FIG. 1 is a partial cross-sectional view of a portion of a ceiling mounted electric fan motor illustrating a fan blade hub mounted on the rotor shaft of the motor with a switch housing stationarily supported on the end of the rotor shaft with a multi-position speed selector switch housed therein; and
FIGS. 2-4 are schematic diagrams illustrating various embodiments of motor speed control of the present invention.
Corresponding reference characters indicate corresponding parts throughout the several views of the drawings.
Referring now to the drawings, an electric motor for a ceiling mounted fan or the like is indicated in its entirety by reference character 1. Motor 1 is shown to comprise a stator assembly 3 including a shell or housing 4 with an end shield 5 at the outer end of the shell. A rotor assembly, as generally indicated at 7, is rotatable within the stator and is journalled by bearings (not shown) carried by the end shield. The rotor assembly includes a rotor shaft 9 which extends endwise out beyond end shield 5 and which carries a hub 11 for rotation with the rotor shaft. In the application illustrated herein, motor 1 is a fan motor and it will be understood that fan blades (not shown) may be mounted on the hub 11 for rotation therewith.
Rotor shaft 9 is shown to be hollow and a tubular wire raceway 12 is provided within the rotor shaft. The rotor shaft is free to rotate relative to the wire raceway. The latter has a switch enclosure or housing 13 secured on the outer end thereof below fan blade hub 11. Switch housing 13 is stationarily mounted on the end of raceway 12 by means of a nut 14. A multiple position speed selector switch, as generally indicated at 15, is stationarily mounted within housing 13. This speed selector switch may be a multi-position ratchet-type rotary switch selectively acutated by a chain pull 17 or the like. It will be understood that within the broader aspects of this invention, the construction and operation of the speed selector switch, does not per se, constitute a part of the invention. Hence, a detailed description of the construction and operation of switch 15 is not necessary.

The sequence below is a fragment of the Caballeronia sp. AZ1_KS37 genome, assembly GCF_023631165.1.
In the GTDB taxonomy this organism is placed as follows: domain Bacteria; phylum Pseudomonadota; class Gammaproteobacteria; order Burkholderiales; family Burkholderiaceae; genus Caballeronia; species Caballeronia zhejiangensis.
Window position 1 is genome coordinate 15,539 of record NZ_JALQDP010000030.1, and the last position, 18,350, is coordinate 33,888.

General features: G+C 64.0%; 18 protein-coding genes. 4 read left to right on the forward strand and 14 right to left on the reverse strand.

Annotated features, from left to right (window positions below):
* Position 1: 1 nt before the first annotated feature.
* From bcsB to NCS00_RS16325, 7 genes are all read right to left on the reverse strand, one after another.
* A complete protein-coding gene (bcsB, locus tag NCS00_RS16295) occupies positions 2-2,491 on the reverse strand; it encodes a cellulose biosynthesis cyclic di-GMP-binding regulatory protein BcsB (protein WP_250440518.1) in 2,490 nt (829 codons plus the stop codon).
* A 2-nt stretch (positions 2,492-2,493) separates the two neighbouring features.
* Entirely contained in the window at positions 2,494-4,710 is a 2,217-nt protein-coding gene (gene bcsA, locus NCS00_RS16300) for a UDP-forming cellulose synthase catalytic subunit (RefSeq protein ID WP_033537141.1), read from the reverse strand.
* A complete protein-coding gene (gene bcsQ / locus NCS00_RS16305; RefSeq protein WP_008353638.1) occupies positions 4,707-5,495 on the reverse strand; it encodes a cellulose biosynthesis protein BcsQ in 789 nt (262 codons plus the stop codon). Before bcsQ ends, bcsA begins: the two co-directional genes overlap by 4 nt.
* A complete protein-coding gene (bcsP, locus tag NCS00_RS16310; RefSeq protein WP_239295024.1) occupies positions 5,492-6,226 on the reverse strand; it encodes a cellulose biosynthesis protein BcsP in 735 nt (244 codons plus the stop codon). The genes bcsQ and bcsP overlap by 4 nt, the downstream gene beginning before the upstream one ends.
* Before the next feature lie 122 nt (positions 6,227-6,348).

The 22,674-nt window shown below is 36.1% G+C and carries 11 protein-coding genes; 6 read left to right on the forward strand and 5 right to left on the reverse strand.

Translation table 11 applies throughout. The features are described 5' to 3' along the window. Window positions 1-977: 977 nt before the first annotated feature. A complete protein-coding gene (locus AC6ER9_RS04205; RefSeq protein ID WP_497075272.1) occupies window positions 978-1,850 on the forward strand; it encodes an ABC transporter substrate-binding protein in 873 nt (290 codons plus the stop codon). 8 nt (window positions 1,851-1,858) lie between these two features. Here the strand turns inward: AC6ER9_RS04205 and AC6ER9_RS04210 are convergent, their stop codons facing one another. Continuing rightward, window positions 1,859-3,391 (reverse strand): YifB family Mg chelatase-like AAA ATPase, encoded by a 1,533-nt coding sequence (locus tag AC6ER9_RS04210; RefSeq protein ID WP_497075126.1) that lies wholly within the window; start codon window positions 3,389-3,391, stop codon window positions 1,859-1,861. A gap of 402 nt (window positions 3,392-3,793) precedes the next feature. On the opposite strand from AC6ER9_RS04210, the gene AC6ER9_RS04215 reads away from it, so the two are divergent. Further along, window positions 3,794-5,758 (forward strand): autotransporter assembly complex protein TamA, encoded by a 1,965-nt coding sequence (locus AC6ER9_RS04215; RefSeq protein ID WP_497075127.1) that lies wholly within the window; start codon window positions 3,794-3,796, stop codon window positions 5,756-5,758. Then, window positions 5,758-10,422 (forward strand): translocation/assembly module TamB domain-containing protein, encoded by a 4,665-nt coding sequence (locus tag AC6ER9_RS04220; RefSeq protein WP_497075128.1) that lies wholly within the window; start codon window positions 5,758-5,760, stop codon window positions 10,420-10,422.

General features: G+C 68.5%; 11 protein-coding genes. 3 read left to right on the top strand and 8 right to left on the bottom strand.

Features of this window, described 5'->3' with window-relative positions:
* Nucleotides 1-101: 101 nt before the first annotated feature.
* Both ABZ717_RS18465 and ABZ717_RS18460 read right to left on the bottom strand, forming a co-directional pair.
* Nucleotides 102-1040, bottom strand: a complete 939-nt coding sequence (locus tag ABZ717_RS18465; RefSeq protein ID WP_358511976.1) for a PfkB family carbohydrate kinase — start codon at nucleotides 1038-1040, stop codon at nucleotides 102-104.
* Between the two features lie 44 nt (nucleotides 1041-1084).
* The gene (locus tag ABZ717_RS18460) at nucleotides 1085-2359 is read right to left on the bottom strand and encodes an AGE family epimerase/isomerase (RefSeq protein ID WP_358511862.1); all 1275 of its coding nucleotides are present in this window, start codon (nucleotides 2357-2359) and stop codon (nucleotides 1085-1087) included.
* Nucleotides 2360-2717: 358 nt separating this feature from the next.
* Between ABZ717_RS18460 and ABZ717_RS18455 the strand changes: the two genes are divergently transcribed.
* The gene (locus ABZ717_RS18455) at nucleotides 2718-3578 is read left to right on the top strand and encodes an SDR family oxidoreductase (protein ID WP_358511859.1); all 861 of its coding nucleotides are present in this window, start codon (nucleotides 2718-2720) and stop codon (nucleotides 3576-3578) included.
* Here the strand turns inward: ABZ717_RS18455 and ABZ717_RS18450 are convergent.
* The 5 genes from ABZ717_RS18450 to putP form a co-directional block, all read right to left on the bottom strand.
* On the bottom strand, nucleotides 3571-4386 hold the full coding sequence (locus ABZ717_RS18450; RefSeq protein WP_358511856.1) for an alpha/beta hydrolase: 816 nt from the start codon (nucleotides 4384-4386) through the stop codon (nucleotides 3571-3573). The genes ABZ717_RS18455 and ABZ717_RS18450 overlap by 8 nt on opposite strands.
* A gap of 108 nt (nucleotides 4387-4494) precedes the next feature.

A plurality of electrical leads, as generally indicated at 19, to and from motor 1 passes down through wire raceway 12 into switch housing 13 for connection to various terminals of the multiple position speed selector switch 15. As shown in FIGS. 2-4, speed selector switch 15 has a selectively movable switch member 21 for making electrical contact with various contacts C1 -C3 within the switch thereby to initiate operation of the motor at a preselected speed. Of course, switch 15 may also be utilized to energize and de-energize the motor in a manner well known to those skilled in the art.